It’s so variable and personal. This field is highly valued. For example, you get high pay if you join one of these biotech companies. It’s much higher than if you were a chemist or a biologist. I think the other benefits are that you can basically deal with healthcare. You can try to help patients diminish their diseases. It’s a major psychological advantage to do that. You can work and help people. I myself am mostly interested in the fundamental aspects of how things work. I want to know how Alzheimer’s works. In fact, we don’t know at all. We have no treatments. We have a terrible disease where 500,000 people are dying every year and we don’t have a clue. That’s an area one could work on, and I actually do, to see if we can try to understand the fundamental aspects to it.
If you don’t know fundamentals, you can’t treat somebody. I think it’s a satisfying area. I’ll tell you what else I like about it. It combines biology, chemistry, and mathematics all together into one field. And you need to pull from each to solve problems. It’s not a singular area. It’s quite multidisciplinary and multi-topic.
4. Have you noticed any new trends related to the biochemical engineering profession?
Now, there is a new way of treating cancer. Cancer immunotherapy is a very helpful way of treating cancer of the blood. Biochemical engineers are needed, and what they do is take someone’s white blood cells out of the body, and send it to a company like Celgene. They take the cells and add to its genetic code a gene to synthesize a molecule (on the cell surface) that specifically recognizes cancer cells. And then you take those cells and place them back in the person’s body and it kills the cancer cells. So the engineers are needed to separate and purify these cells.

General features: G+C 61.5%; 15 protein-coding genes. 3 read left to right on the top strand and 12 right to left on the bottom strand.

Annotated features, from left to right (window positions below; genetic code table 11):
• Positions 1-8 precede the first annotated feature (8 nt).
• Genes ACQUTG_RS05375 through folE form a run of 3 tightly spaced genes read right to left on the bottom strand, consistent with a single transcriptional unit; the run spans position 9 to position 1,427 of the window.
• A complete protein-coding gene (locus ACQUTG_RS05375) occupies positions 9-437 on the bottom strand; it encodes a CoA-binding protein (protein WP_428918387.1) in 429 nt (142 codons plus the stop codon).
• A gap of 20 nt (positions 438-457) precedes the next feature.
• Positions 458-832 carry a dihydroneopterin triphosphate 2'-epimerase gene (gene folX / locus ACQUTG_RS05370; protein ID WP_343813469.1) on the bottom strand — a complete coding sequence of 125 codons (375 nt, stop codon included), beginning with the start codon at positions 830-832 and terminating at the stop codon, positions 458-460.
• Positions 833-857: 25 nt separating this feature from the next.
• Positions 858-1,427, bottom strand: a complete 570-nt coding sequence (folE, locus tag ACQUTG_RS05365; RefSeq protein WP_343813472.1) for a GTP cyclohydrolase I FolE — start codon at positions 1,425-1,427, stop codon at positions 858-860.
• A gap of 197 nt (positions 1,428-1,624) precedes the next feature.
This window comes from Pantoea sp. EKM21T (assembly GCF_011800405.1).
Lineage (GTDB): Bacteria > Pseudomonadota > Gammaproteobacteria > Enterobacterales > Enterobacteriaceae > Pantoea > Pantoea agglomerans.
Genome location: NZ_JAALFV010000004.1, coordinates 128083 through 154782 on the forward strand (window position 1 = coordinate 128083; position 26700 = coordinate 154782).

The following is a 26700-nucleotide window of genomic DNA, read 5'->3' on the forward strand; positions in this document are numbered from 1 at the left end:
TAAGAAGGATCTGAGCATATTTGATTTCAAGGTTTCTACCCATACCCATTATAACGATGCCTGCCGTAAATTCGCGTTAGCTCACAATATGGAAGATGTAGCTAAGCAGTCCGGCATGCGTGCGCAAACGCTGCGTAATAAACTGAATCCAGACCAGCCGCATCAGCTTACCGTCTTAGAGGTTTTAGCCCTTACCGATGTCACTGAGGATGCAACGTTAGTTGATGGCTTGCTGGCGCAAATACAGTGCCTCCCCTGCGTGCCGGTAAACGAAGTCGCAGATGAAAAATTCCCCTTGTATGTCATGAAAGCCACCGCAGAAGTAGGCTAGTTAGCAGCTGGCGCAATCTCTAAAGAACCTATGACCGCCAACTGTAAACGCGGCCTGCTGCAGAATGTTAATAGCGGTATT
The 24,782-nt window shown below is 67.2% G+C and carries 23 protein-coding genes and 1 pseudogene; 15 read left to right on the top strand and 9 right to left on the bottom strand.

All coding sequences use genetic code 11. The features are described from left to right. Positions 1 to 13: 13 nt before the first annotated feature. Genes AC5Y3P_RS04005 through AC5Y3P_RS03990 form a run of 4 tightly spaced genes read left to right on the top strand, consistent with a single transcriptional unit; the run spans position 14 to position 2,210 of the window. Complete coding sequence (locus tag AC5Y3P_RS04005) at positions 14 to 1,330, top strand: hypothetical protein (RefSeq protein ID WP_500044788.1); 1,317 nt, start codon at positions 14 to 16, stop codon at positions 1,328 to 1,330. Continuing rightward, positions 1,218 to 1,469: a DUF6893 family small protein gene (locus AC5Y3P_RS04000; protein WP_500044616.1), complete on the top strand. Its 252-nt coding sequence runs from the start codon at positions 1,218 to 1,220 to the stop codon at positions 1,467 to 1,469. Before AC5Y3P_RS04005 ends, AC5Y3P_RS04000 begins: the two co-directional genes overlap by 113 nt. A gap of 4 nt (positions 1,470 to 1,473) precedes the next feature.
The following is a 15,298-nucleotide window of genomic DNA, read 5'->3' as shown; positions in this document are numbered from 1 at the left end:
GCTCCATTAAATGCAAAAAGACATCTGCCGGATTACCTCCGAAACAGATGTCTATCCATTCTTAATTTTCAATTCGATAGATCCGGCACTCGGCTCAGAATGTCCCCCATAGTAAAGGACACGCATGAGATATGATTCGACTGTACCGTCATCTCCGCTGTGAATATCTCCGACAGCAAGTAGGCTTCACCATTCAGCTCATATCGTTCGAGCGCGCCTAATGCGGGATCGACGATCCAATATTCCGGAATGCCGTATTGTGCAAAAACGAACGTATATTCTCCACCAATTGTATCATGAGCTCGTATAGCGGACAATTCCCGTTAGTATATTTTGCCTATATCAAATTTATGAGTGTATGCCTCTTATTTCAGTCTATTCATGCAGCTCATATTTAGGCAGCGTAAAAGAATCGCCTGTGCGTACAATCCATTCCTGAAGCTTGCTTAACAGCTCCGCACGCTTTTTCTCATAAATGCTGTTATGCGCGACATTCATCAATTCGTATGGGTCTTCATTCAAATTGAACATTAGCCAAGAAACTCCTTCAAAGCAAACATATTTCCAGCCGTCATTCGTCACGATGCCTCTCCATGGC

The second area is gene therapy. One can conceivably take a segment of a DNA sequence (let’s call them “letters of a sequence) and add it into the cell nucleus, or possibly replace a mutation that’s causing a disease. There’s a new technique that should win the Nobel Prize, it’s one of the most important discoveries, called CRISPR-Cas 9. This method is used to edit genes inside a cell. So one can remove some “letters” of the genetic alphabet. And then one could replace the missing “letters” with desirable “letters.” This has never been possible before. So for gene therapy to succeed, one has to deliver these new “letters” (i.e. genetic code) with the Cas 9 protein through the cell envelope and to the cell nucleus. Biochemical engineers are working on this challenge.
The third area is called convergence. Combine medical scientists and physicians, fundamental scientists, and engineers together to solve problems. The idea is that you must pull these multi-disciplinary people together. You can’t solve these complicated problems alone.
5. How competitive is it to become a biochemical engineer?
There’s a lot of steps. It’s quite competitive to get into good universities. There are a lot of students who’d like to get into this field. It’s a very productive and progressive field that’s going very well. The biotech companies don’t have enough biochemical engineers. In fact, my own son has a Ph.D. in neurochemistry and an M.D. degree. He worked for a start-up company in Cambridge, MA. He told me that there is tremendous action going on there. I think the biotechnology field is flying.
6. What advice would you give to aspiring biochemical engineers?
Everybody has a different interest. First, I’d advise the student to read the literature and follow the breakthroughs. I’d advise every student that’s trying to get into biochemical engineering to read, because (they) tell you what are the hottest fields. [Reading scientific literature] tells you where the new companies are. In 2018 in the biotech field, $24B was funded in private biotech across the globe. Article(s) review the companies, but what’s more important is that (they) tell you the new areas. You can see exactly what the hot fields are and where to focus.
Porschia Parker is a Certified Coach, Professional Resume Writer, and Founder of Fly High Coaching. (https://www.fly-highcoaching.com) She empowers ambitious professionals and motivated executives to add $10K on average to their salaries.
Dr. Georges Belfort is an Institute Professor at Rensselaer Polytechnic Institute in the School of Engineering, specializing in chemical and biological engineering. He is also the current Board Chair of the Society for Biological Engineering (SBE).